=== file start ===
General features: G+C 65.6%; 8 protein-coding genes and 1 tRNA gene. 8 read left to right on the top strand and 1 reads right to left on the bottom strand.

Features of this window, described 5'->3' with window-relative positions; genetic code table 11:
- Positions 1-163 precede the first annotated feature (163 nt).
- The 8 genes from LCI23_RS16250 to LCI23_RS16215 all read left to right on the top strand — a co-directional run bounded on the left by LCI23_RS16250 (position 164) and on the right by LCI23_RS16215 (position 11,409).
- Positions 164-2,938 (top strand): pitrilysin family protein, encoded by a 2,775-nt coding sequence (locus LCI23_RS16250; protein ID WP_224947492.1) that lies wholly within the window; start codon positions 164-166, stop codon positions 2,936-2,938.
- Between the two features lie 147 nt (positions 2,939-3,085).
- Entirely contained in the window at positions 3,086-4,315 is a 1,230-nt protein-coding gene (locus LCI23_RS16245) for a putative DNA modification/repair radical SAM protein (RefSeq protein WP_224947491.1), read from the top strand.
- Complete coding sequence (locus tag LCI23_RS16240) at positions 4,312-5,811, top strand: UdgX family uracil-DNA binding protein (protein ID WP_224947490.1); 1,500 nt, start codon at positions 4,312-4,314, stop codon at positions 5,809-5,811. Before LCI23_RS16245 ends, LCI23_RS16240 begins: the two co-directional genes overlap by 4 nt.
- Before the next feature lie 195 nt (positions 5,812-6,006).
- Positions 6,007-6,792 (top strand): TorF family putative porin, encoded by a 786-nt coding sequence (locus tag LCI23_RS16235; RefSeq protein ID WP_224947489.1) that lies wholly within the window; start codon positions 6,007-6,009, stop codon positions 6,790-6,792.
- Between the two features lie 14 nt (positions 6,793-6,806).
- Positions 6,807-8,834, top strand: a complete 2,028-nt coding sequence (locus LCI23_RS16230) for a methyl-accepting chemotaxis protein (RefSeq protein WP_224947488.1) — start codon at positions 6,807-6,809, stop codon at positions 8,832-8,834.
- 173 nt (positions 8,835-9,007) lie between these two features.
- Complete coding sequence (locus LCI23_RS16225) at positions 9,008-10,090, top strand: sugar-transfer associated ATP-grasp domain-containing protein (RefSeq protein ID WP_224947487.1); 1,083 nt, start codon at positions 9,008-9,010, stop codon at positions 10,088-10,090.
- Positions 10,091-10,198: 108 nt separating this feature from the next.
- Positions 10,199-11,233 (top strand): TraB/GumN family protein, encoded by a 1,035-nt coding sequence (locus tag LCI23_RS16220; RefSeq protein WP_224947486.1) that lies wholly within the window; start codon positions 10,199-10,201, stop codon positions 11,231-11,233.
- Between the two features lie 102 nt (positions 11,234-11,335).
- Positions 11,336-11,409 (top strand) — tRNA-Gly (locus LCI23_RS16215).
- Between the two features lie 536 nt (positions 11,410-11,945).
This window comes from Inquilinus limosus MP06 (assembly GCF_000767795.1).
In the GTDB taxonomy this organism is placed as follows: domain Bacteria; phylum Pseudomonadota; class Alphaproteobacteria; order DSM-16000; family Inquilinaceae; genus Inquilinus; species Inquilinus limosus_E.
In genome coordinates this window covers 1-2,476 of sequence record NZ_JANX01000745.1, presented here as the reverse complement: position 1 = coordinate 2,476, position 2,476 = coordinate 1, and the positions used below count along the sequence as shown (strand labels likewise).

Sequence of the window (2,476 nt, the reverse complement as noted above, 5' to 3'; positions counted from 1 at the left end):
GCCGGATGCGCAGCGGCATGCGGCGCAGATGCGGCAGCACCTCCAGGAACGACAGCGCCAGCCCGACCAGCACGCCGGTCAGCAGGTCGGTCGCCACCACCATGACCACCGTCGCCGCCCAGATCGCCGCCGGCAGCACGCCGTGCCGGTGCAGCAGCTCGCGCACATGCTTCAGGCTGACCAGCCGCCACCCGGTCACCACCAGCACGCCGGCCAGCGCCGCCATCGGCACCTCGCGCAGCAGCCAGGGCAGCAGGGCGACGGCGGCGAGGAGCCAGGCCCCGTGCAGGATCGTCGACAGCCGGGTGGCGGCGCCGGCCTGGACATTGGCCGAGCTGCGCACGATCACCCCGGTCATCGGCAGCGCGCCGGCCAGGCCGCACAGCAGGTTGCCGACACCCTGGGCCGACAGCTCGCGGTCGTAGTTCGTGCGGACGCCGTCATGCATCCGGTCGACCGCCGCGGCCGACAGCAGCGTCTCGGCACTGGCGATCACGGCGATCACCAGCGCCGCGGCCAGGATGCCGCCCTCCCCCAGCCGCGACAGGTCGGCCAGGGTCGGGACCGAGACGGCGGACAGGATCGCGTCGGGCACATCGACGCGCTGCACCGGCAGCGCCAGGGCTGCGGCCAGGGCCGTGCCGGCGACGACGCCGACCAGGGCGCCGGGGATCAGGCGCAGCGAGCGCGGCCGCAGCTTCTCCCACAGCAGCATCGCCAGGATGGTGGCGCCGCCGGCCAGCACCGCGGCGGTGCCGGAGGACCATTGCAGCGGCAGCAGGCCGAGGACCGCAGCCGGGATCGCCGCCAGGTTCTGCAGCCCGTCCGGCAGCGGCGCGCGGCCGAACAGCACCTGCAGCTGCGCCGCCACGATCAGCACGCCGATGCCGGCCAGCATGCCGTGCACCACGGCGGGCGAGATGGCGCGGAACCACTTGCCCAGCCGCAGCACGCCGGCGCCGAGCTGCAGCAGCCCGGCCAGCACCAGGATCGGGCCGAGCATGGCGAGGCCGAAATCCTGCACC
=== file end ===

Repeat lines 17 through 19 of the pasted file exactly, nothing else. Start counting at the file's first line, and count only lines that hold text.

- Between the two features lie 102 nt (positions 11,234-11,335).
- Positions 11,336-11,409 (top strand) — tRNA-Gly (locus LCI23_RS16215).
- Between the two features lie 536 nt (positions 11,410-11,945).